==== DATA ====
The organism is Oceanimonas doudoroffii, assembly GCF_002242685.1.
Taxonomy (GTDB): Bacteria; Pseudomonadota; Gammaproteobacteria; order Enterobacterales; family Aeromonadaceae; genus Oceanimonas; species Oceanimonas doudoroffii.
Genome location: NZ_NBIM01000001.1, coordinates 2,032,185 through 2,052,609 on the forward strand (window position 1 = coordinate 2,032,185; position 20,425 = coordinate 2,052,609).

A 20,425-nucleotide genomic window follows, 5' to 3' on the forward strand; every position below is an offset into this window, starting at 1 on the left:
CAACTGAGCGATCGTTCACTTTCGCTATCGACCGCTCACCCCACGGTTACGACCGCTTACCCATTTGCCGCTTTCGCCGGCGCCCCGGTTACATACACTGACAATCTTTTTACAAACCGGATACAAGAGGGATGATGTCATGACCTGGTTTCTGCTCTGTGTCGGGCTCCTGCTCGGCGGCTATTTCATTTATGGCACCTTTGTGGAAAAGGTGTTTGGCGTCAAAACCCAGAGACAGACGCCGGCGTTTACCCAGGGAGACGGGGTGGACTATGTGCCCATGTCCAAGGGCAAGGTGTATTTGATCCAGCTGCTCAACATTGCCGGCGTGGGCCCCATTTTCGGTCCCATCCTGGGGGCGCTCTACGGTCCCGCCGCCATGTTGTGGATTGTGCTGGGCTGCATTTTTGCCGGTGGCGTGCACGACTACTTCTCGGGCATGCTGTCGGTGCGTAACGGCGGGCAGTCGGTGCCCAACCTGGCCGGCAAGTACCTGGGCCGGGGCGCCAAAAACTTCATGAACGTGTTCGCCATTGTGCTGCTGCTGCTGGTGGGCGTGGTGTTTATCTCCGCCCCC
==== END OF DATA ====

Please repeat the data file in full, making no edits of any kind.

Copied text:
The organism is Oceanimonas doudoroffii, assembly GCF_002242685.1.
Taxonomy (GTDB): Bacteria; Pseudomonadota; Gammaproteobacteria; order Enterobacterales; family Aeromonadaceae; genus Oceanimonas; species Oceanimonas doudoroffii.
Genome location: NZ_NBIM01000001.1, coordinates 2,032,185 through 2,052,609 on the forward strand (window position 1 = coordinate 2,032,185; position 20,425 = coordinate 2,052,609).

A 20,425-nucleotide genomic window follows, 5' to 3' on the forward strand; every position below is an offset into this window, starting at 1 on the left:
CAACTGAGCGATCGTTCACTTTCGCTATCGACCGCTCACCCCACGGTTACGACCGCTTACCCATTTGCCGCTTTCGCCGGCGCCCCGGTTACATACACTGACAATCTTTTTACAAACCGGATACAAGAGGGATGATGTCATGACCTGGTTTCTGCTCTGTGTCGGGCTCCTGCTCGGCGGCTATTTCATTTATGGCACCTTTGTGGAAAAGGTGTTTGGCGTCAAAACCCAGAGACAGACGCCGGCGTTTACCCAGGGAGACGGGGTGGACTATGTGCCCATGTCCAAGGGCAAGGTGTATTTGATCCAGCTGCTCAACATTGCCGGCGTGGGCCCCATTTTCGGTCCCATCCTGGGGGCGCTCTACGGTCCCGCCGCCATGTTGTGGATTGTGCTGGGCTGCATTTTTGCCGGTGGCGTGCACGACTACTTCTCGGGCATGCTGTCGGTGCGTAACGGCGGGCAGTCGGTGCCCAACCTGGCCGGCAAGTACCTGGGCCGGGGCGCCAAAAACTTCATGAACGTGTTCGCCATTGTGCTGCTGCTGCTGGTGGGCGTGGTGTTTATCTCCGCCCCC